OXFORD, Pa. -- Walk into Gordon Atkisson's adjoining Chrysler and Chevy stores here in rural Pennsylvania, and you'll find something unusual.
"I have two finance managers, and both are women," says Atkisson, president of Country Chrysler-Dodge-Jeep-Ram and Jeff D'Ambrosio Chevrolet next door. "I would not have anyone other than a woman run my finance department."
Why only women? They're better listeners, he says.
"The ladies seem to be able to build a rapport with the customers; they take ownership of the customers and build relationships with them," he says. "The customers feel that the women have their best interests at heart, and they let their guard down and are more receptive as a result."
That relationship-building has turned into a plus for the stores. Roughly 30 to 40 percent of the dealerships' sales are repeat and referral business, Atkisson says, and about half of that can be attributed to the women, auto retail and finance veterans Becky Friel and Lisa Halsey.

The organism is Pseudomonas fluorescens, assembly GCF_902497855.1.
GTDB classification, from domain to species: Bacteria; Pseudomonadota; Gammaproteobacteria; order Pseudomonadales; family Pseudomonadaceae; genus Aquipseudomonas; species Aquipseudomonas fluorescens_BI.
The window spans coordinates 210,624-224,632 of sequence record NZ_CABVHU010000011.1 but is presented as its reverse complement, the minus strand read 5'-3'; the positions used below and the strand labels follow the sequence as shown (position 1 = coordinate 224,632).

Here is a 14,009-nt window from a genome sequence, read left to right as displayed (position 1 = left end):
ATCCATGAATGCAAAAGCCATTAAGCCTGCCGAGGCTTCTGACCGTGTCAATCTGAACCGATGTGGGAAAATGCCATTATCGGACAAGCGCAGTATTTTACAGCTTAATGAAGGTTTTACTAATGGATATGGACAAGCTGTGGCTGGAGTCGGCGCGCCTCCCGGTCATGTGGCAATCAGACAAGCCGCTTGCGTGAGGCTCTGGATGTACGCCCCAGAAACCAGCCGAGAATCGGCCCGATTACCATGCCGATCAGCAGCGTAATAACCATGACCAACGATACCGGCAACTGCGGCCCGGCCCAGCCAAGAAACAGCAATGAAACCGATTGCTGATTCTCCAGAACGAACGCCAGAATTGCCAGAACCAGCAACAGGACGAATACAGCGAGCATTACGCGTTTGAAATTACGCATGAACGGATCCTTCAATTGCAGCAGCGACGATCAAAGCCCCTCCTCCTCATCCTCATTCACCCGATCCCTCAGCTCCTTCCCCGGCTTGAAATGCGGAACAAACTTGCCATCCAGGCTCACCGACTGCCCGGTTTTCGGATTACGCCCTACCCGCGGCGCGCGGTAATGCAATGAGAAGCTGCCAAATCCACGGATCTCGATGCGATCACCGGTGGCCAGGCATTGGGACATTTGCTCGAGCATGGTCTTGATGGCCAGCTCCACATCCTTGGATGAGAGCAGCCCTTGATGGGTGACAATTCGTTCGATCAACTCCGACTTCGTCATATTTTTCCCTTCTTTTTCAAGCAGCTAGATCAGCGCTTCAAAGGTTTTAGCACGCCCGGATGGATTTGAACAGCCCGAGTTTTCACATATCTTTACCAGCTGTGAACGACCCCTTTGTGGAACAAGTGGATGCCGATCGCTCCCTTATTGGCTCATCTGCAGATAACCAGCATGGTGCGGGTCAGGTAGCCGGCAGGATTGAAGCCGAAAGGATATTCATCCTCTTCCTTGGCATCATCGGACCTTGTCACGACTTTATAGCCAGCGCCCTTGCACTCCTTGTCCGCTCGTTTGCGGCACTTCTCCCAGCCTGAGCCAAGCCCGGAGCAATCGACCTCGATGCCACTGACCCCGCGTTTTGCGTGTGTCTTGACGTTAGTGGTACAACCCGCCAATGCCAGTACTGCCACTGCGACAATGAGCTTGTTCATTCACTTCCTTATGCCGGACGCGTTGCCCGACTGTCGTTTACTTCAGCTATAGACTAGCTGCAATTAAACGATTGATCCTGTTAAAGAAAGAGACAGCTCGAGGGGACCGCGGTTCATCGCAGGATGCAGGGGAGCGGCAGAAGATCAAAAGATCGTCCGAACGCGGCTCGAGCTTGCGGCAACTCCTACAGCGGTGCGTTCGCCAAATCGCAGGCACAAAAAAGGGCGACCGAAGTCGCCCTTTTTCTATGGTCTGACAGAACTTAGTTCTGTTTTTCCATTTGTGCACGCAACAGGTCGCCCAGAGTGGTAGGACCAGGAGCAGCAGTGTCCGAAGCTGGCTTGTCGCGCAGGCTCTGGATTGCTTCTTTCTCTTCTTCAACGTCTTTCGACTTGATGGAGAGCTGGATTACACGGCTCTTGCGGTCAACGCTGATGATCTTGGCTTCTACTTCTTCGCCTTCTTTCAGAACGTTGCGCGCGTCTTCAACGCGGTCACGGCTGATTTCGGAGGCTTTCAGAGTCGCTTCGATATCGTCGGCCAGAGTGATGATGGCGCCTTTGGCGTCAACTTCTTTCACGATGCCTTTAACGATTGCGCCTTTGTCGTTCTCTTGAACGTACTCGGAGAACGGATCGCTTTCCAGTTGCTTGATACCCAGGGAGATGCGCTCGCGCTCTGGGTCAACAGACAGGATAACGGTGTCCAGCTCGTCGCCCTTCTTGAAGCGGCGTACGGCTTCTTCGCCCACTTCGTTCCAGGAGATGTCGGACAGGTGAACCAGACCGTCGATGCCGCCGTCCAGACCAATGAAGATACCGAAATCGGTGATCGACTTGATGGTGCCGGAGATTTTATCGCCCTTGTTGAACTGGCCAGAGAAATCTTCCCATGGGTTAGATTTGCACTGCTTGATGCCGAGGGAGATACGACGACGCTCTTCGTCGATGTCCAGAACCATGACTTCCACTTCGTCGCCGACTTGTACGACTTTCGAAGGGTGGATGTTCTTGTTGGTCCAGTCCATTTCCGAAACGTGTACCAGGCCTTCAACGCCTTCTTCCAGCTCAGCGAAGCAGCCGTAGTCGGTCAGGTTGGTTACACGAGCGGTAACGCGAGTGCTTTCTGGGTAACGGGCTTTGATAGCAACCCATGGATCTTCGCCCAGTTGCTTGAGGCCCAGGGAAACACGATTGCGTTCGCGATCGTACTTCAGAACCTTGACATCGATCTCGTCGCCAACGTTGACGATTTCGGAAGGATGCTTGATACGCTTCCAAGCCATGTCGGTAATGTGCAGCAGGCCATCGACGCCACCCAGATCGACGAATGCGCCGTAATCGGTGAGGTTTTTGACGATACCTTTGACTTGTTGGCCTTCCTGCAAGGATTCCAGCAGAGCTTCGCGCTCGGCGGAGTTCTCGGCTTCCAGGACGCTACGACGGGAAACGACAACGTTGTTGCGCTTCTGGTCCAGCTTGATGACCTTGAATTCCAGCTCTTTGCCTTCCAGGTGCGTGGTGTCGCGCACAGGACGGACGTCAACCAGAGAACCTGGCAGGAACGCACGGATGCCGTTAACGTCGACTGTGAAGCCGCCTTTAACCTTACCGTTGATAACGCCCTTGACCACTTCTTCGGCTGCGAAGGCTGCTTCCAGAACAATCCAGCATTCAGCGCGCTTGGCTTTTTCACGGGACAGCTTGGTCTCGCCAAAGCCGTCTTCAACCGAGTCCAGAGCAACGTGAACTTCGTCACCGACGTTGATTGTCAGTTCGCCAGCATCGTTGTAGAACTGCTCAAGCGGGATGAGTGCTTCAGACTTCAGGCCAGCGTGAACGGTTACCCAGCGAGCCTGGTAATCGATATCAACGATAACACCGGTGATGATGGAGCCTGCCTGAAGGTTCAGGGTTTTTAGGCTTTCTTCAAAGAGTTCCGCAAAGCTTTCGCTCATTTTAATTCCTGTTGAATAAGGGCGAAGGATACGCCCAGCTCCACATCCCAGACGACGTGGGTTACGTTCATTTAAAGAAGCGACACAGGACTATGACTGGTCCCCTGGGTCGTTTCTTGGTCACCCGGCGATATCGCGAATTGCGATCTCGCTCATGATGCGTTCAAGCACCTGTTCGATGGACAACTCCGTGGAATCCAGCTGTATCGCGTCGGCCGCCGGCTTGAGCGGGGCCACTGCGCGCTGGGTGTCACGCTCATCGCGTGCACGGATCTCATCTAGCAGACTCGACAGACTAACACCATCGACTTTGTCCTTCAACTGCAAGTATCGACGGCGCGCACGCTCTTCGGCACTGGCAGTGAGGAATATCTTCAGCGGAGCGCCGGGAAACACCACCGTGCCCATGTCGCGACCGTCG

Friel, 36, is business manager at the Chrysler Group store; Halsey, 41, carries the same title at the Chevrolet store.
Female F&I managers are a distinct minority. Nationwide, about 16 percent of dealership F&I managers are women -- not quite one out of every six, according to the 2012 Dealership Workforce Study prepared for the National Automobile Dealers Association by Florida consultancy DeltaTrends. Female sales consultants are scarcer -- about 9 percent of the total.
"You don't see a lot of females" running F&I departments, Friel says. But she and Halsey may be nurturing a future candidate: 22-year-old Kara Lewis, their shared assistant, who joined the dealerships last year from a retail banking job at National Penn Bank. Friel, Halsey and Lewis make up the entire F&I department for the two dealerships.
All three women say that being female in a male-dominated profession can sometimes be problematic, but it can be an advantage, too, in working with customers and lenders.
Friel says: "With us it's not always, 'Hey, can I get a deal done?' We ask about people's families, and you end up with relationships on another basis."
"That's important to lenders as well, not just to the customers. I think it means something to a lender when I endorse somebody: 'It may not look like it on paper, but I know these people and they will pay. They're not going to skip out.' I can get deals done."